Niagara Gazette — LEWISTON — When Richard "Pete" Taylor made his way to the microphone inside the Lewiston-Porter High School auditorium Thursday, there was applause. As he spoke, there was silence, waiting to hear what the first of four Distinguished Alumni would pass on to the gathered crowd of students, fellow alumni and guests.
The member of Lewiston-Porter's class of 1959 explained his life growing up in Youngstown, how his baseball team as a youth pushed itself to defeat neighboring Lewiston each year. Then, when he was entering seventh grade, the world changed and suddenly he was in class sitting next to some of those bitter rivals after spending the summer hating them.
Those years in Lewiston-Porter helped develop in him a love and respect for education in general, something he spent a lifetime cultivating as he both pursued his own and provided youth with theirs.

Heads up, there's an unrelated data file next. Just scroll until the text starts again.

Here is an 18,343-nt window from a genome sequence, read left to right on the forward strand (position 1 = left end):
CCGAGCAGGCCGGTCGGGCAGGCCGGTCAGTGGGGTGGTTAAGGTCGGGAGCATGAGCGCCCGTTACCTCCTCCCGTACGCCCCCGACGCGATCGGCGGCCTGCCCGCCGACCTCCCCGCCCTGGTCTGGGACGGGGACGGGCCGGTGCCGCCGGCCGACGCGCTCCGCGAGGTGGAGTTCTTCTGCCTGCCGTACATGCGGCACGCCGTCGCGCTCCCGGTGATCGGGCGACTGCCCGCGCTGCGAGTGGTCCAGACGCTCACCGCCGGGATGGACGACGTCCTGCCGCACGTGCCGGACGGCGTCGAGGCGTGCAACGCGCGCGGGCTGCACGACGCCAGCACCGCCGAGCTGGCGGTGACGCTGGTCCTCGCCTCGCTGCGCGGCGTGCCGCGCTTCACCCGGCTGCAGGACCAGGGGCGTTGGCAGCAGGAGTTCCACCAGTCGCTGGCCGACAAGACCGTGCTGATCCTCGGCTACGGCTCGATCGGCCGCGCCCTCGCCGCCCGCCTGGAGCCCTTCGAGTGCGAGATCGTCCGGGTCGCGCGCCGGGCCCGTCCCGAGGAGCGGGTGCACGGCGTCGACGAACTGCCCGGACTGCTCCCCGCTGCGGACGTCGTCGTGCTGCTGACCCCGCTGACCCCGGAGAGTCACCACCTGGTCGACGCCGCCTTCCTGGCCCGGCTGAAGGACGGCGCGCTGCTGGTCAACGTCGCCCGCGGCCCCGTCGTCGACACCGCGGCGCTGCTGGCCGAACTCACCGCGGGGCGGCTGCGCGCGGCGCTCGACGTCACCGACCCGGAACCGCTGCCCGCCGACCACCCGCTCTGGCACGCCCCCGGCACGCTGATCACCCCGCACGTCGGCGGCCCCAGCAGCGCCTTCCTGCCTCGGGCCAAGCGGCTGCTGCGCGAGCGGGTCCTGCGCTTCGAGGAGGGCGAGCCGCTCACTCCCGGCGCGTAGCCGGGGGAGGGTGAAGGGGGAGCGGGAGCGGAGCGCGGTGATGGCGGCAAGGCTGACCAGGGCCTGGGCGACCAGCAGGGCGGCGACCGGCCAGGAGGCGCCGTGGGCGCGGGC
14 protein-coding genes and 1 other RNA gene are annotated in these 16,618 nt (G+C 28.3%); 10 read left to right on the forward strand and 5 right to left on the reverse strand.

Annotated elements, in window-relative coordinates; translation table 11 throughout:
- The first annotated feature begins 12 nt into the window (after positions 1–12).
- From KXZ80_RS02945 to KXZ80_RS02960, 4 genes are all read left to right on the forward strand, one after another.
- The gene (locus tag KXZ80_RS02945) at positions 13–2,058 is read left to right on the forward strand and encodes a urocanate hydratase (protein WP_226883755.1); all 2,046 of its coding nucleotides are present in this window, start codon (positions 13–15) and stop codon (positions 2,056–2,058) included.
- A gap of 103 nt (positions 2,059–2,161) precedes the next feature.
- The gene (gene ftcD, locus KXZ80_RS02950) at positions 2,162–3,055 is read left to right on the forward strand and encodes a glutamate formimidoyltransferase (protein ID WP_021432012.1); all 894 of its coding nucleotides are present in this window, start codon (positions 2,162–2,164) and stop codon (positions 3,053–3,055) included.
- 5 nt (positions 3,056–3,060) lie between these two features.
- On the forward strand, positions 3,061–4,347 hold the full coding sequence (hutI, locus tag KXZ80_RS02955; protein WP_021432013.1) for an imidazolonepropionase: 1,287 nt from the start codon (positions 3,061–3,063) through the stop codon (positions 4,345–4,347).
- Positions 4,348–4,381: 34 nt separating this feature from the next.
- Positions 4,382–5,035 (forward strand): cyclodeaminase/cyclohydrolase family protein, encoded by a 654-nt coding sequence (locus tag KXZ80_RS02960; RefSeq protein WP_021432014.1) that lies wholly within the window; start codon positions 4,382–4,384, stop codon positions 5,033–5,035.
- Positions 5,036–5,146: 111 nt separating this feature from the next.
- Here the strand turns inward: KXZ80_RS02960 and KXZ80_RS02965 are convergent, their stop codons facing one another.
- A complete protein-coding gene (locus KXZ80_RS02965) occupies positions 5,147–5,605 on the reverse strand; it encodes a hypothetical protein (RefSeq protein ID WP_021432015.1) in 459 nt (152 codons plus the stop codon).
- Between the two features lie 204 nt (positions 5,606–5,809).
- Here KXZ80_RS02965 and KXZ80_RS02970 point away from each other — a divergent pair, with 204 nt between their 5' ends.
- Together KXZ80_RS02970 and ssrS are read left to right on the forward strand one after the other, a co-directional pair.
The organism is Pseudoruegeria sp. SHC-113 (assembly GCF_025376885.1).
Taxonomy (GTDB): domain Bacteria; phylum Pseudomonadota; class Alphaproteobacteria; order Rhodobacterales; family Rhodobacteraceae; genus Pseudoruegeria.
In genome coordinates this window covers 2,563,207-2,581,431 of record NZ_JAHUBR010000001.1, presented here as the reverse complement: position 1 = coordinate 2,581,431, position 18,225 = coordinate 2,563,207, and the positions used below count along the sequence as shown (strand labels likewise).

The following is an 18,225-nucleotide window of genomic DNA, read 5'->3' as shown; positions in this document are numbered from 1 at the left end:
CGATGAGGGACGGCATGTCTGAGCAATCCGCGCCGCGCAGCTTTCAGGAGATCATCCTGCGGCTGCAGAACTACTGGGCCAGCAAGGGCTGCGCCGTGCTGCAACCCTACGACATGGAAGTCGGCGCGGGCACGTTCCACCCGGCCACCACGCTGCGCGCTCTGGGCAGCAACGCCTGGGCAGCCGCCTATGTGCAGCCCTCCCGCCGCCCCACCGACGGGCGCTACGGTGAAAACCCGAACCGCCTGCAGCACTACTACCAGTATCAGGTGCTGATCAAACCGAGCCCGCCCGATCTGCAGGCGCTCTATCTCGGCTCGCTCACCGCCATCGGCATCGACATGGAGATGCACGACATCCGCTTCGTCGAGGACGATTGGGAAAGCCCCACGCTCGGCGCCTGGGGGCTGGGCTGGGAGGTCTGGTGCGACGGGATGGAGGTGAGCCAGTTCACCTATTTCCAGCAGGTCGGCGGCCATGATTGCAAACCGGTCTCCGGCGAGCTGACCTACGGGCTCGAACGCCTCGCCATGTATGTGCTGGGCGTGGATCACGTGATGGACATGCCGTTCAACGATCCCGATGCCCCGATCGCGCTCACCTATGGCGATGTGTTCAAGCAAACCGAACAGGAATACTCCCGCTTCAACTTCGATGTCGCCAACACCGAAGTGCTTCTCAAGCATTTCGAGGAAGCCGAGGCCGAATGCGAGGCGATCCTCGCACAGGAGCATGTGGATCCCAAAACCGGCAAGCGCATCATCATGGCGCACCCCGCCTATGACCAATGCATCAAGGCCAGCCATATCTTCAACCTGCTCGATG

"They developed in me a true value for eduction," said Taylor, a retired physical education teacher and former National Basketball Association assistant coach. "Lewiston-Porter meant a great deal to me. I think about it every time I think about my training, think about my family."
His message was echoed by each of the four honorees, including Youngstown historian and author Suzanne Simon Dietz, Sgt. Major Micheal Barrett and Daryl Johnston.
Taylor, who holds a doctorate from Springfield College in Massachusetts, has spent a lot of his adult life moving around from job to job as he ascended the ranks of high school, college and professional coaching and educating. He spent considerable time coaching for the New York Knicks, which he said was one accomplishment he is proud of.
He also served as an assistant coach under Bob Knight at West Point Military Academy, where he helped mold a young Mike Krzyzewski into what would become the winningest college basketball coach in history and the head coach of the country's national team since 2006, a tenure including two Olympic gold medals.